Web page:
A team of recent graduates from Uganda’s Makerere University has created a mobile application designed to help monitor elections and expose possible rigging. The developers say the app, called E-Poll, will make Uganda's democratic process fairer. From Kampala, VOA's Serginho Roosblad reports.
    Video

    Video As Refugees Perish, Greek Graveyards Fill

    Aid workers on the Greek island of Lesbos say they are struggling to bury the increasing number of bodies of refugees that have been recovered or washed up ashore in recent months.  The graveyards are all full, they say, yet as tens of thousands of people clamor to get out of Syria, it is clear refugees will still be coming in record numbers. For VOA, Hamada Elrasam reports from Lesbos, Greece.
    Video

    Video Russia Bristles at NATO Expansion in E. Europe

    Russian Foreign Minister Sergei Lavrov is meeting Friday with the head of NATO after the Western military alliance and the United States announced plans for the biggest military build-up in Europe since the Cold War. Russia has called NATO's moves a threat to stability in Europe. But NATO says the troop rotations and equipment are aimed at reassuring allies concerned about Russia as VOA's Daniel Schearf reports from Moscow.
    Video

    Video To Fight Zika, Scientists Target Mosquitoes

    Mosquitoes strike again. The Zika virus outbreak is just the latest headline-grabbing epidemic carried by these biting pests, but researchers are fighting back with new ways to control them. VOA's Steve Baragona takes a look.
    Video

    Video Mosul Refugees Talk About Life Under IS

    A top U.S. intelligence official told Congress this week that a planned Iraqi-led operation to re-take the city of Mosul from Islamic State militants is unlikely to take place this year. IS took over the city in June 2014, and for the past year and a half, Mosul residents have been held captive under its rule. VOA's Zana Omar talked to some families who managed to escape. Bronwyn Benito narrates his report.
    Video

    Video Scientists Make Progress Toward Better Diabetes Treatment, Cure

    Scientists at two of the top U.S. universities say they have made significant advances in their quest to find a more efficient treatment for diabetes and eventually a cure. According to the International Diabetes Federation, the disease affects more than 370 million people worldwide. VOA’s George Putic reports.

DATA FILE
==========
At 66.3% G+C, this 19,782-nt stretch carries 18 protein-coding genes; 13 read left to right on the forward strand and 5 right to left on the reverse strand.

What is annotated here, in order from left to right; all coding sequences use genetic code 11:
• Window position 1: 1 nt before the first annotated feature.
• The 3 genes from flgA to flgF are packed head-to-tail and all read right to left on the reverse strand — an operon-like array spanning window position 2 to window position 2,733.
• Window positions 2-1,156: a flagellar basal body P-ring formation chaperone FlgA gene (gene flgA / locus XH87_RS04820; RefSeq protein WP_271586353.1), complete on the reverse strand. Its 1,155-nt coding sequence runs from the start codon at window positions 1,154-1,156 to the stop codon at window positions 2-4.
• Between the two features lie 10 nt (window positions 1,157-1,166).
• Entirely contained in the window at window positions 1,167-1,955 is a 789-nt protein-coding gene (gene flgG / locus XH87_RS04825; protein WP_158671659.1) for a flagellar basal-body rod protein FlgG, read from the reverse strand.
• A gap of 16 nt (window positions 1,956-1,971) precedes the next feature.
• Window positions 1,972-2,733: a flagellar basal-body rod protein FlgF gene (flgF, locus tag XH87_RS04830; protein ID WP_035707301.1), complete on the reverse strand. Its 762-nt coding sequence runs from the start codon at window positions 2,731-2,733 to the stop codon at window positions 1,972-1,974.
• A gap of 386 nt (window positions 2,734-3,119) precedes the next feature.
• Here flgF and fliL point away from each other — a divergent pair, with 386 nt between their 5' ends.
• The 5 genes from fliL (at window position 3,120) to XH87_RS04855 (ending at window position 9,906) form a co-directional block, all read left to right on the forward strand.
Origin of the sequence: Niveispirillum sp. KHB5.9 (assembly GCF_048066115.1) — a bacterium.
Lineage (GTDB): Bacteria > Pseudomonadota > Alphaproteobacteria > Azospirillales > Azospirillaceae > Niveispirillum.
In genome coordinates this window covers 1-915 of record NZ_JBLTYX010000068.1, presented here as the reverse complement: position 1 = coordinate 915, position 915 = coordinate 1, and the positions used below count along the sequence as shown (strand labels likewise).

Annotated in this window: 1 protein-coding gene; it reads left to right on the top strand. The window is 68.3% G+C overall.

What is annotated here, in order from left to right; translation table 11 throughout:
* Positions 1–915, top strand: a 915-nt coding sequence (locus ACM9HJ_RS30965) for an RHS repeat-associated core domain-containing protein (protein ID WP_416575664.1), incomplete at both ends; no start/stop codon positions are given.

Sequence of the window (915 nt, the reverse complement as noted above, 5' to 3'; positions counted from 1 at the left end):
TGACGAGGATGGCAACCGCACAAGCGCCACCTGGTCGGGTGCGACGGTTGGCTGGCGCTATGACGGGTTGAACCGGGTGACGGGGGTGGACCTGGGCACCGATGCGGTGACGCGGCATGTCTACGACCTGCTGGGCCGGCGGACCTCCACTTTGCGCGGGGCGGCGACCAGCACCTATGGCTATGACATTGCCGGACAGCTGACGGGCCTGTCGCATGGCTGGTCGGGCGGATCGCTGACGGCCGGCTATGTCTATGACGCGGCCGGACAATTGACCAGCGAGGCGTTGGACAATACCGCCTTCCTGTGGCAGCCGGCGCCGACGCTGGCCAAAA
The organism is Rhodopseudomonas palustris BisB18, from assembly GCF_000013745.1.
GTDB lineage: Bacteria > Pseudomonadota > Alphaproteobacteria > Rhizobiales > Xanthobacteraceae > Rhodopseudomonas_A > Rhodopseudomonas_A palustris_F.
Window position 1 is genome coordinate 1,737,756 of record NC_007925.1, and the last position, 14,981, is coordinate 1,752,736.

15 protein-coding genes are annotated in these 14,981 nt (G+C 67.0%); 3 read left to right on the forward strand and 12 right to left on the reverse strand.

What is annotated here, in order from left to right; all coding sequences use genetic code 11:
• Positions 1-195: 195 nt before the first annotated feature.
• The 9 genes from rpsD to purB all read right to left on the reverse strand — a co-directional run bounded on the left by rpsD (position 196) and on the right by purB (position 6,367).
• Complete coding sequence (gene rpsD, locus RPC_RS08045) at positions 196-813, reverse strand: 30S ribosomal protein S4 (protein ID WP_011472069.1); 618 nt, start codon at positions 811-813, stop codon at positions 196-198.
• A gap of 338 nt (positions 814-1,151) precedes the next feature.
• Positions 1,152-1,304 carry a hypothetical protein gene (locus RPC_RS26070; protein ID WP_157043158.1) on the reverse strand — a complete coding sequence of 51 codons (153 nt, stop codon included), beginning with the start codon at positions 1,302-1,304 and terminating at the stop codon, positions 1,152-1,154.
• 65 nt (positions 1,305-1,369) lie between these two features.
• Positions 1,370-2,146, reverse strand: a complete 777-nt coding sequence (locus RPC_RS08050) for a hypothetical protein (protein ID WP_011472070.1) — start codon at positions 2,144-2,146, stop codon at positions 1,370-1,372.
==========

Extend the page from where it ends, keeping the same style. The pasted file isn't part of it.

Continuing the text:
Video

    Video NATO to Target Migrant Smugglers

    NATO has announced plans to send warships to the Aegean Sea to target migrant smugglers in the alliance's most direct intervention so far since a wave of people began trying to reach European shores.
    Video

    Video Russia's Catholics, Orthodox Hopeful on Historic Pope-Patriarch Meeting

    Russia's Catholic minority has welcomed an historic first meeting Friday in Cuba between the Pope and the Patriarch of Russia's dominant Orthodox Church. The Orthodox Church split with Rome in 1054 and analysts say politics, both church and state, have been driving the relationship in the centuries since. VOA's Daniel Schearf reports from Moscow.
    Video

    Video Used Books Get a New Life on the Streets of Lagos

    Used booksellers are importing books from abroad and selling them on the streets of Africa's largest city. What‘s popular with readers may surprise you. Chris Stein reports from Lagos.
    Video

    Video After NH Primaries All Eyes on South Carolina

    After Tuesday's primary in New Hampshire, US presidential candidates swiftly turned to the next election coming up in South Carolina. The so-called “first-in-the-South” poll may help further narrow down the field of candidates. Zlatica Hoke reports.
    Video

    Video Smartphone Helps Grow Vegetables

    One day, you may be using your smartphone to grow your vegetables. A Taipei-based company has developed a farm cube — a small, enclosed ecosystem designed to grow plants indoors. The environment inside is automatically adjusted by the cube, but it can also be controlled through an app. VOA's Deborah Block has more on the gardening system.
    Video

    Video Exhibit Turns da Vinci’s Drawings Into Real Objects

    In addition to being a successful artist, Renaissance genius Leonardo da Vinci designed many practical machines, some of which are still in use today, although in different forms. But a number of his projects were never realized — until today. VOA’s George Putic reports.